Making a film takes many talented people working in varied areas, a fact I've recently come to fully appreciate as they film "Fast and Furious 8" here in Cleveland. The Foley artist is one of the unsung heroes, for if their work is done well, we don't notice it at all. This film is a lovely look inside the world of Foley.
It's truly incredible what they can do with film today, especially with the advancement of visual effects and motion graphics. When I first heard they were remaking Teenage Mutant Ninja Turtles I was incredibly sad; all those years growing up watching the original live action films featuring the puppets crafted by Jim Henson's. It was brilliant and really well done for a movie of its time. Then came the almost 100% CGI filled epic by Michael Bay himself, yet it works and it's fun.
In my last article, Adventures in Large Format: A Beginner's Perspective, I talked about some of the things I noticed upon purchasing and attempting to use my first 4x5 large format camera. As fun as fiddling with some knobs and taking a photo of a stool was, it was time for me to point my camera at some actual people. After lugging the camera upstairs and taking portraits of some of the awesome characters that work at the bar, it was time to see how I did.
Slowly but surely, I find myself shooting more film. It’s getting to the point where my digital cameras are almost strictly for video. They may offer better resolution and more versatility, but there’s a look to film and a fascination with the cameras that pull me to it. The one man that took me into the bottomless hole in my wallet that is film photography is Mat Marrash, a coworker and an avid large format photographer. It's some of the most gorgeous landscape photos of the Ohio Valley I've seen. A few weeks ago, Mat, myself, and the good folks at Rooted Content traveled to Hocking Hills, where Steve and Kyle from Rooted created this short of Mat’s work.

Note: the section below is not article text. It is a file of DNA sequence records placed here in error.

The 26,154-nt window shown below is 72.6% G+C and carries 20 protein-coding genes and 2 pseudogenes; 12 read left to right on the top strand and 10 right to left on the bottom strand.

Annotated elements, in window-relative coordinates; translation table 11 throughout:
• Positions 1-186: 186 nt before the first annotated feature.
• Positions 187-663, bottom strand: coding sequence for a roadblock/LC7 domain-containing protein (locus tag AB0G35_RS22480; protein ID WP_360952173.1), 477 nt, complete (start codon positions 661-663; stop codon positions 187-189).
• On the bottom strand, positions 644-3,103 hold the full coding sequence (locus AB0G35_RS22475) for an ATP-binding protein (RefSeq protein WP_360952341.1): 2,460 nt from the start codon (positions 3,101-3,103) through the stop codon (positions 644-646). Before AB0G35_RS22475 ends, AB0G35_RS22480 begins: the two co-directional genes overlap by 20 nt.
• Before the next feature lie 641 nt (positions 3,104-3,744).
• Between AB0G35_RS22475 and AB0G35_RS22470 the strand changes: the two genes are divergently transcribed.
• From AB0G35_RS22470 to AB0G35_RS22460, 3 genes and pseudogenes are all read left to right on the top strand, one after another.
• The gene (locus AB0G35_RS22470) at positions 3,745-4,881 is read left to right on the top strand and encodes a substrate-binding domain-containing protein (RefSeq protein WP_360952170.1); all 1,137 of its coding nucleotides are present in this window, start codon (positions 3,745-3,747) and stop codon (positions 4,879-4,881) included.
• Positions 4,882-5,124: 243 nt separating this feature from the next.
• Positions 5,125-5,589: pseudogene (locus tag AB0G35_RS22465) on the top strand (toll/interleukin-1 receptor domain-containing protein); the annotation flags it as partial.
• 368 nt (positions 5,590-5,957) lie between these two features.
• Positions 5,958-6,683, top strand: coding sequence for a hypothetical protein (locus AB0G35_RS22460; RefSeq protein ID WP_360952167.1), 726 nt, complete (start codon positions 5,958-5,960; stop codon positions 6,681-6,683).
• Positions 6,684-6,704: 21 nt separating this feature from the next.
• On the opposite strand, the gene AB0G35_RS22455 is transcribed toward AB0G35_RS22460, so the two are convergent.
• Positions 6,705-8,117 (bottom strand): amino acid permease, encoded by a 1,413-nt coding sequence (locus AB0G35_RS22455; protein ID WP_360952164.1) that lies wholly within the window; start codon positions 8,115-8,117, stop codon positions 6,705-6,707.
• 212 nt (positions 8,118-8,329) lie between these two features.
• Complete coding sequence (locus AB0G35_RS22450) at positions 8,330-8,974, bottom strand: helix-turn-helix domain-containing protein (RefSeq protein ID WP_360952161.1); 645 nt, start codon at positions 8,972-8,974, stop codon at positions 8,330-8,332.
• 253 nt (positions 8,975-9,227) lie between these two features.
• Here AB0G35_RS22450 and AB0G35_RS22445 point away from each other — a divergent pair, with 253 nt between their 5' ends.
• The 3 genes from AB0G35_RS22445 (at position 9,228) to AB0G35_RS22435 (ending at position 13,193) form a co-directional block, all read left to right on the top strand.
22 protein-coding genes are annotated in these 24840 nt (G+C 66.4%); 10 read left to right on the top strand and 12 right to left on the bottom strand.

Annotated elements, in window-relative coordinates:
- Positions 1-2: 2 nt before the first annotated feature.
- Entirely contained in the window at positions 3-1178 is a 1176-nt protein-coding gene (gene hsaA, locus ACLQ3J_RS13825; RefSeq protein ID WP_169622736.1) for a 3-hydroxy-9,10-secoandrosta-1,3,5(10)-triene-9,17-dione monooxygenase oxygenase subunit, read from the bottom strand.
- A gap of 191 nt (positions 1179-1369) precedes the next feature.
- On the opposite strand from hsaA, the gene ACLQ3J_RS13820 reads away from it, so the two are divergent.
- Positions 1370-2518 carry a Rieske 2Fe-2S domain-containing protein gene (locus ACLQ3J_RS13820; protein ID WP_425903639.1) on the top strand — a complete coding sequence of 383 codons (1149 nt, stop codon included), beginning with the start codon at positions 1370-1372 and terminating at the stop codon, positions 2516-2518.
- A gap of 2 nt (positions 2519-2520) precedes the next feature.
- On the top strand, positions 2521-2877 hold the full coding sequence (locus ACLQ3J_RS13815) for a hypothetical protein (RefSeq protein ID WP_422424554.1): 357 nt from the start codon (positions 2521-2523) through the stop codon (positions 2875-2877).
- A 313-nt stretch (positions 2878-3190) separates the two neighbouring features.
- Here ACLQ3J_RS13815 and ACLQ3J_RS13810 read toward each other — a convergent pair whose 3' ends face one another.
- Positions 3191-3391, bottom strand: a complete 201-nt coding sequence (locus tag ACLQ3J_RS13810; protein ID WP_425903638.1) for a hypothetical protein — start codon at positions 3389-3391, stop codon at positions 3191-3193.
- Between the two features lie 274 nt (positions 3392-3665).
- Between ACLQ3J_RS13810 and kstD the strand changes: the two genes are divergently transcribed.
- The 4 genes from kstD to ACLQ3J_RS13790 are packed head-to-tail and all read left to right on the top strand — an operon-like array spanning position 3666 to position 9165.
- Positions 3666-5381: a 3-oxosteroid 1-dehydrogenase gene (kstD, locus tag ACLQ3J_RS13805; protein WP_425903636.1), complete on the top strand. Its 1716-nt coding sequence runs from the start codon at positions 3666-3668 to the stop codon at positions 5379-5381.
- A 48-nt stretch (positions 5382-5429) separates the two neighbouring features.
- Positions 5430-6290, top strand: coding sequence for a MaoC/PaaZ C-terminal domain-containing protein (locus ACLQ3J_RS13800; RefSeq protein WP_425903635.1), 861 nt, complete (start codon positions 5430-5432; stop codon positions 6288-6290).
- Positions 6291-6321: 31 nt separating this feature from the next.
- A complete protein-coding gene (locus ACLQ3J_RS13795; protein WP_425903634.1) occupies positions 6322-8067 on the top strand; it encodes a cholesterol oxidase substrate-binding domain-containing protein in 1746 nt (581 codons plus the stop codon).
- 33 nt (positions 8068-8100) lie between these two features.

Flying a drone indoors is always a challenge. You have to remain absolutely calm and collected, and generally, I highly recommend not flying a drone indoors, especially if you're new to them in general. That's also the warning that Filmmakers Guillaume Juin and Joris Favraud give anyone wanting to recreate this feat. They are a pair of rather brazen drone operators if I've ever seen any, coming together to form their company BigFly. Normally, the risk of flying a drone inside of a structure is already high, but usually, the highest risk is to the safety of your equipment, as the ease with which your drone could come into contact with any number of disastrous endings is increased exponentially.
It happened. After years upon years of drooling over large format photographs in books and on the internet, I finally pulled the trigger. I got a 4x5 camera. Many of the masters I've looked up to used large format for their portraits and I've always wanted to try my hand. Here are my first observations of trying to tame the beast. First thing I noticed: this isn't easy.